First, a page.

By Shari Geller
The opening track of “Casey James” bursts out of the gate with an anthemic salute to happiness. “The Good Life” is sung by a man content with the little things life has to offer and sure that he’s on the right track. “No doubt I’m right where I belong, No part of this road feels wrong,” Casey sings in the song’s catchy chorus. It is a fitting launch to the recording career of an artist who seems comfortable and happy with where he is right now. And it’s easy to see why. Casey James has crafted an impressive debut that brings together his unique blend of blues, rock, country, and soul into a sound that is distinctly his own.
Writing nine of the album’s eleven tracks and acting as co-producer (along with Chris Lindsey) on the whole album, the 29-year-old from Ft. Worth, Texas, gives himself nowhere to hide. His imprint is everywhere on the album, from the bluesy touches he brings to the many guitars he plays to the unexpected choices he makes to have an album that strives to avoid clichés and easy stereotypes. Just when you think you have Casey pegged, he shows you another musical side to him.
The second track, “Crying on a Suitcase,” is one of the two not penned by Casey. He infuses the song with urgency, the little country cry in his smooth vocals conveying the regret of someone about to let something good slip through their fingers. He makes his guitar sing, a plaintive wail that matches the passion behind the vocals.
The first single off the album, “Let’s Don’t Call it a Night” seems at first more polished than the first two songs, but then his sexy phrasing and bluesy guitar whine take the smartly-produced song and add a little dirt and heat to it. It has an undeniable hook and grabs you from the first note of the guitar to the last tasty lick.
After getting all sultry, Casey kicks it up to, if you pardon the pun, overdrive with the infectious and propulsive “Drive.” A new swamp-rock, mussed-up bluesy guitar riff introduces a more countrified version of the song than many of us are used to from his live performances of the song over the past year. It is now more understandable why Casey’s most often-played cover is the bayou classic “Polk Salad Annie” as there is definitely some Louisiana in that Texas boy’s blood. This “Drive” sounds like it should be sung around a camp fire, with everyone on instruments they fashioned from scraps in their backyards, a raw and honest song.
Casey moves from the rollicking, rough-edged “Drive” to the sweet, graceful “Love the Way You Miss Me,” a song about longing and loving that has really resonated with those who experience separation from the ones they love. Casey smoothes most of the country-twang out of this song, giving it potential crossover appeal. His slightly raspy voice, bluesy guitar riffs and soulful flourishes at the end could make this song a sentimental standard.
Casey keeps it wistful with the unabashedly romantic “Undone.” The song brings to mind Jackson Browne’s “These Days,” complete with David Lindley-esque lap steel guitar. Casey’s southern twang is in full command of the yearning and deliverance of someone who has traveled far to be at a place of contentment at long last. It’s a heart-tugging song that is as much about the pain of the journey as about the relief of reaching the destination. Casey’s voice is at its best here, when he lets go and taps into deep emotion.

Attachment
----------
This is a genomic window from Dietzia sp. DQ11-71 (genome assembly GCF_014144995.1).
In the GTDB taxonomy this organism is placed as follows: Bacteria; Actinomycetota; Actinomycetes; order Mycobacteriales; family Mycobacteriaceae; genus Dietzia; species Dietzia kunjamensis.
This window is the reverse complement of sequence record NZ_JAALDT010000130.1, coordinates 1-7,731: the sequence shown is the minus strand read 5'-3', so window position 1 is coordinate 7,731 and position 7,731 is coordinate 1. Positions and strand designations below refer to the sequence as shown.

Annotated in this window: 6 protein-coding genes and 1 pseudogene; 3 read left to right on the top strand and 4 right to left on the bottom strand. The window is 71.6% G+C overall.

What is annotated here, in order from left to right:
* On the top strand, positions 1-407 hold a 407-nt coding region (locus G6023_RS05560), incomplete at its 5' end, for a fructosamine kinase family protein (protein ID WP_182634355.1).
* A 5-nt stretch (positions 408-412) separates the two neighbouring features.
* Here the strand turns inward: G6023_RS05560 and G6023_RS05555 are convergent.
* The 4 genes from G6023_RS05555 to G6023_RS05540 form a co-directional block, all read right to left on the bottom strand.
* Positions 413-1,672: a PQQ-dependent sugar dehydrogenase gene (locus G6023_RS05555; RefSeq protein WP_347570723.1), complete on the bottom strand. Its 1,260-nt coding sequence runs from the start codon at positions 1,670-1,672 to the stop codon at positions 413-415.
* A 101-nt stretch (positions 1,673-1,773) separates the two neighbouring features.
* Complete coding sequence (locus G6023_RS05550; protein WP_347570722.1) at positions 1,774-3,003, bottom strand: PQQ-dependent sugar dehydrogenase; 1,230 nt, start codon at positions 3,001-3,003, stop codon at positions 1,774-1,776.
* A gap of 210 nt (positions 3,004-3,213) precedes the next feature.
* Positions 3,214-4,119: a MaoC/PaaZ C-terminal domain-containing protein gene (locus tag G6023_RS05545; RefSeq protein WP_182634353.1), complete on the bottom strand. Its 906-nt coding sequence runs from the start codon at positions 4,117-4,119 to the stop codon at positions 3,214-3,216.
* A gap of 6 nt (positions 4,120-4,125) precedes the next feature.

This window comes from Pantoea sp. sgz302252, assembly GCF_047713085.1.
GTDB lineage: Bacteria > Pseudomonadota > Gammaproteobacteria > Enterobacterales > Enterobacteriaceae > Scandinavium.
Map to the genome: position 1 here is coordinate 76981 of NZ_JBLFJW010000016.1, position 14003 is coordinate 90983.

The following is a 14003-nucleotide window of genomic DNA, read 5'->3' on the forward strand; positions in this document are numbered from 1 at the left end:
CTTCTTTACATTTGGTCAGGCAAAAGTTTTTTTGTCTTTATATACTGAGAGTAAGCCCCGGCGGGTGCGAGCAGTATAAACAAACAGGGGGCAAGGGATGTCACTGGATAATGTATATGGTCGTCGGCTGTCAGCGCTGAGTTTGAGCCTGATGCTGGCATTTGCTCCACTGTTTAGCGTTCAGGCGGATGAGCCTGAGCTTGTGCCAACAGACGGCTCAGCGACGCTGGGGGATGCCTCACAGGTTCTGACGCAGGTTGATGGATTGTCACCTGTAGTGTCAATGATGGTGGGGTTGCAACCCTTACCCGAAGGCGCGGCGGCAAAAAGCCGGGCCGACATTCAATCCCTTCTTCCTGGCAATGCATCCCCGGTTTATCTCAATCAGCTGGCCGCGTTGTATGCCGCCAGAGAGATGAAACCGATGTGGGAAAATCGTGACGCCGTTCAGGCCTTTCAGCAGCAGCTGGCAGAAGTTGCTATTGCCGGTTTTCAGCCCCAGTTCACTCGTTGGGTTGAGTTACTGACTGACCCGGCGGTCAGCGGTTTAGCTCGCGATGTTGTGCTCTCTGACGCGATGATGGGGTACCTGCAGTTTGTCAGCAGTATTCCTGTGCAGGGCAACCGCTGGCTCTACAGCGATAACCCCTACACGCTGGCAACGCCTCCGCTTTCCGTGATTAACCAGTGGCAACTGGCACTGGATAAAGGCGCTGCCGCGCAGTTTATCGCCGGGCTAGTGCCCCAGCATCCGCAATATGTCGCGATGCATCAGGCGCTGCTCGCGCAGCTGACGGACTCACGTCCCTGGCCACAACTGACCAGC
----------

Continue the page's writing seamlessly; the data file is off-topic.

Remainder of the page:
The theme of mournfulness followed by salvation continues in the ultra-romantic “So Sweet.” Since he came on the scene as a finalist on American Idol, there has been a question whether Casey is a singer who plays the guitar or a guitarist who sings. Throughout the album, but particularly in this song, it’s a debate that can’t be answered. His voice, a distinctive mix of silky and ragged, is on full display here – grabbing you by the heart and taking you on the rollercoaster ride that is love. Yet the guitar conveys the pain and passion just as clearly as his voice does. Together, they blend to make a powerfully intense love song.
Just when you’re wrung out from the three songs of love and yearning, Casey brings it back up-tempo with the bouncy “She’s Money.” The song was hit with a heavy country stick and yet is reminiscent of another ‘70s artist, the Doobie Brothers. It’s light and catchy and helps you recover from the beating your heart was taking, though it’s not really my cup of tea. “Tough Love” is. Gritty, sexy, hard-edged, this is more southern-rock than country and really packs a punch. Casey’s voice rests in a slightly lower register and helps the Bon Jovi-meets-Tom Petty song deliver its strong, rough, cowboy vibe.
“Working on it” explodes like a runaway train. The second song on the CD not written by Casey, it’s clear why he chose it. It’s catchy, fun, with a great hook. It’s one of the best produced songs on the album, showing off Casey’s guitar chops and his honey-soaked vocals, a full, rich, multi-layered song that you can keep on repeat for some time. It’s full of sly humor and an upbeat message, a perfect bookend to the albums’ opening track.
But Casey takes the risk not to end the album on that happy, optimistic song, but instead closes with the wistful “Miss Your Fire.” The musical equivalent of a plot twist, the happy guy from the rest of the album is gone. His voice is almost a whisper, as he lists all the ways his life has changed now that his love has gone. “This bed is freezing cold, I never felt so alone” he sings with longing and regret, his voice disillusioned and disheartened. The song is a prayer, the instrumentation all languid and distant. And the CD closes with you feeling blindsided by this sad turn of events.
This is a terrific debut, showcasing the depth and breadth of Casey’s musical talent and influences, with a range of songs that move from the briskly upbeat to the searingly painful without a stumble. And, like any good piece of art, it makes you eager to know what’s next.